Caroline Lee, owner of Young Tea. Photo by Debby Cheng.

Young Tea, a well-known bubble tea shop in the Chinatown International District (CID), is going to leave the community in late June due to the lease termination of its current store.

Caroline Lee, the owner of Young Tea, said her feelings about leaving Chinatown are complicated. Being in the community for seven years, she has seen the prosperity of being in the CID, as it is glutted with community events nearly every weekend. Yet she is aware of the increasing crime recently and is worried about it.

Lee said that since the pandemic began, her store has been broken into a couple times. Even before the pandemic, things stored in their basement were also constantly being stolen.

Still, she is sad to part with the community.

“This is the first ‘home’ of Young Tea,” she said. “And there are a lot of memories here.”

“We are sad to leave. But it is also a break for us to expand our businesses. If we are able to find a suitable place for Young Tea in the future, we will definitely return to the International District,” Lee said.

Young Tea joined the community in 2015. Looking back in the past, Lee said she never thought of starting a bubble tea shop, especially when she personally did not like drinking bubble tea because of the excessive sweetness and artificial flavor. This is why she didn’t allow her son to drink bubble tea back then knowing how unhealthy it is.

The idea of making her own bubble tea came to her when she found out her son still occasionally sneaked out and drank bubble tea when he was hanging out with friends.

“I thought, why don’t I use my own resources and knowledge of tea to create a different version of bubble tea, so that it could be much healthier but yummy at the same time?” Lee said.

Meanwhile, a friend of Lee proposed to cooperate a business with her, saying that there was a spot in the CID where she could begin her business at. That was how Lee decided to use this impromptu opportunity to start Young Tea without any business plan.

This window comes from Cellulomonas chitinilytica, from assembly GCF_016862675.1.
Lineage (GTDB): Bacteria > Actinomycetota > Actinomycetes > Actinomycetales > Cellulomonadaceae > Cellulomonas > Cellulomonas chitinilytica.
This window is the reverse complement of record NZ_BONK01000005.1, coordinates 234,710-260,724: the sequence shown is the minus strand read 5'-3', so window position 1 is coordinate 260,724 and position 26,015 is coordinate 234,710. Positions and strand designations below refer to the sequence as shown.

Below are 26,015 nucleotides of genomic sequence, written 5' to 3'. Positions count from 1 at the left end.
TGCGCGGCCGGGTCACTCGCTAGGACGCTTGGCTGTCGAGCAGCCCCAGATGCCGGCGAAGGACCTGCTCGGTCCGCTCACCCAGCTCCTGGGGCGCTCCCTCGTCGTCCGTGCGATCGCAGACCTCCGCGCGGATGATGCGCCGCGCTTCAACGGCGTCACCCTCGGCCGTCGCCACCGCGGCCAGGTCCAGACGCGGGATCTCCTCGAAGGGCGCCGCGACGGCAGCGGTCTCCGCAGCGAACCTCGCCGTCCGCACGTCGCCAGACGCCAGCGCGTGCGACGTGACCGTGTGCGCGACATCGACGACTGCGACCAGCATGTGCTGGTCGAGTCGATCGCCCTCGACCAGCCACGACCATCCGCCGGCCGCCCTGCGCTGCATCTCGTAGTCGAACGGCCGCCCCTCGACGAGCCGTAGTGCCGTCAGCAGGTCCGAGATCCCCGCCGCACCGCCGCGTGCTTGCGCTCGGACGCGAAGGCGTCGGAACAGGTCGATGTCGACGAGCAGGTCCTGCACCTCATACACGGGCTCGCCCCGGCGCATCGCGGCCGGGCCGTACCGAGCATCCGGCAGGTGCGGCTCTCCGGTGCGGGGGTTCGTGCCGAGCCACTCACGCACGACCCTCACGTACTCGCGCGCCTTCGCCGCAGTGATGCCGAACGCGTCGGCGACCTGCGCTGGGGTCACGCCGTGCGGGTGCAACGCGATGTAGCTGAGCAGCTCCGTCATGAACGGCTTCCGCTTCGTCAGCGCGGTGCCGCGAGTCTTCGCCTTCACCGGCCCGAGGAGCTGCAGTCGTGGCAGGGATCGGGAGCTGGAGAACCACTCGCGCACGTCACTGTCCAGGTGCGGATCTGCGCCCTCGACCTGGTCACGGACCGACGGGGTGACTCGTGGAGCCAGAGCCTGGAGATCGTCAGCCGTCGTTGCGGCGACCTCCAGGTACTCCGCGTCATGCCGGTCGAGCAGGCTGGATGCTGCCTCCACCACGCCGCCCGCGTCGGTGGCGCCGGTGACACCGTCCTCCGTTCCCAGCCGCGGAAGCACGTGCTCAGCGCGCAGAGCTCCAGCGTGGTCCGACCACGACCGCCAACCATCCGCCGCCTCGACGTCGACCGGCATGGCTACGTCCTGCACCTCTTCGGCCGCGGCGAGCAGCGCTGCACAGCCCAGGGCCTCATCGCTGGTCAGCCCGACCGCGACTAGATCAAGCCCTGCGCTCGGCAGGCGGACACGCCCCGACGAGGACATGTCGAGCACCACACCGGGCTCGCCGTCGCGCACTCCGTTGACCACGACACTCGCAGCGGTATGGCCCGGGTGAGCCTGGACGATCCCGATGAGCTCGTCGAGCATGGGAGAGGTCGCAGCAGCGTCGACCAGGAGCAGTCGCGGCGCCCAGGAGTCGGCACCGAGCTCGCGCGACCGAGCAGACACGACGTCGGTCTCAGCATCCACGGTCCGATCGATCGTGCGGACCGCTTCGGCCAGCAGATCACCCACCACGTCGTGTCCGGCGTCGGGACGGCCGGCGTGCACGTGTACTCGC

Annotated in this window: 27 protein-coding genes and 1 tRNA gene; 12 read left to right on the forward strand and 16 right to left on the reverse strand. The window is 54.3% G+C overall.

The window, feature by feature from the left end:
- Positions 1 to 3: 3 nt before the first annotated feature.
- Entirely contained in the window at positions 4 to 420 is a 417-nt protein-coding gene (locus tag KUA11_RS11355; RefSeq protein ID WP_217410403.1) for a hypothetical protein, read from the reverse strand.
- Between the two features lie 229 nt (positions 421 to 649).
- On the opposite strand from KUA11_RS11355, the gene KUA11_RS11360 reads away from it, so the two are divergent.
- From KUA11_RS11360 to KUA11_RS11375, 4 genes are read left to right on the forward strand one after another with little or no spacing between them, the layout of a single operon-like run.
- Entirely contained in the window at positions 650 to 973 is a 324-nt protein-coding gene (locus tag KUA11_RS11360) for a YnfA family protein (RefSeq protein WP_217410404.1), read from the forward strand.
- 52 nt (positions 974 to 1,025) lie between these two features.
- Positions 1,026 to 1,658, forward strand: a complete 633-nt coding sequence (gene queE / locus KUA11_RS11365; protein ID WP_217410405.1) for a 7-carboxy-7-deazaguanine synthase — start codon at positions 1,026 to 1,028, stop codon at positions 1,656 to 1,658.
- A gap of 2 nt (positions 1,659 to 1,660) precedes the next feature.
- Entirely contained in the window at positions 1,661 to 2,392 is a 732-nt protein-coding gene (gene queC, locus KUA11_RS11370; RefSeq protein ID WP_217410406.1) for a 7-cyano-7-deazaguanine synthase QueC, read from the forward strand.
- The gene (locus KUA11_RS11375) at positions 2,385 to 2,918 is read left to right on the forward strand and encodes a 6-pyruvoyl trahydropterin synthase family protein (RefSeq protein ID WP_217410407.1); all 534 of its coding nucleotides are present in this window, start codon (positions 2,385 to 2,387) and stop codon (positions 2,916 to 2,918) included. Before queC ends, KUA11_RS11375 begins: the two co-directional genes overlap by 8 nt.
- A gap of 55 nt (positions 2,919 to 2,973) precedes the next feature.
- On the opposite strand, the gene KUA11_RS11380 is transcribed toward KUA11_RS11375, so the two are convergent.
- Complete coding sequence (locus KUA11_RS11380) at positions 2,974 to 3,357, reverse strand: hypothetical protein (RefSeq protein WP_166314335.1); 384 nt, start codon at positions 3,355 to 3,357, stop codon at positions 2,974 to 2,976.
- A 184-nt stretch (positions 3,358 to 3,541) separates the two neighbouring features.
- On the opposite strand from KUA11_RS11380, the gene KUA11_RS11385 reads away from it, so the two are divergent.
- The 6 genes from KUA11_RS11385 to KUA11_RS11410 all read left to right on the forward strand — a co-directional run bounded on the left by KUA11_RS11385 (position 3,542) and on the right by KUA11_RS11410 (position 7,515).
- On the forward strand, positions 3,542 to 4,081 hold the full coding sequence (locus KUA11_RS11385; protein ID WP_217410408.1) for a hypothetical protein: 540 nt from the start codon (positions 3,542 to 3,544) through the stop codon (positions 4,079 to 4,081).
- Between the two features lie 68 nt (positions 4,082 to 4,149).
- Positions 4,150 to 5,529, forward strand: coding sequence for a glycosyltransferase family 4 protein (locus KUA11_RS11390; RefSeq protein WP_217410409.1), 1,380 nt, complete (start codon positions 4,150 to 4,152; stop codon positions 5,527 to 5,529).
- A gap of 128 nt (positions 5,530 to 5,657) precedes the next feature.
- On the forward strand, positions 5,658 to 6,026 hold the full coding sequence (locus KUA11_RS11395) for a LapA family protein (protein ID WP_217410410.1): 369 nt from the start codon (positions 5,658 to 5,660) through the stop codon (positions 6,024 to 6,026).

Being a tea lover, Lee said she had two goals when she started Young Tea: using bubble tea as a gateway to introduce different types of tea to her customers and offering a healthier bubble tea choice for her sons.

“The only thing in my mind is to do this business right,” she said. “So I never thought about the cost for tea.”

Lee works with Chinese and Taiwanese tea farmers overseas to import tea leaves and insists on selecting the tea sources by herself. She also gave up on using cheap synthetic syrup and bought brown sugar to make her own syrup every day. Even for the red bean topping, she uses fresh red beans instead of canned ones because she prioritizes healthiness for her customers.

Her emphasis on fresh ingredients has earned Young Tea a number of loyal customers.

“There are a number of customers who tell their kids, ‘If you want to drink bubble tea, you can only drink Young Tea,’” Lee said. “As a parent, I can understand their feeling. You always want the healthiest food for your kids. This is why parents have been very supportive of our business.”

Not everyone “appreciates” the originality of her products though. She shared a few funny moments when her customers “complained” about how her signature product was “too original.” This was the taro smoothie.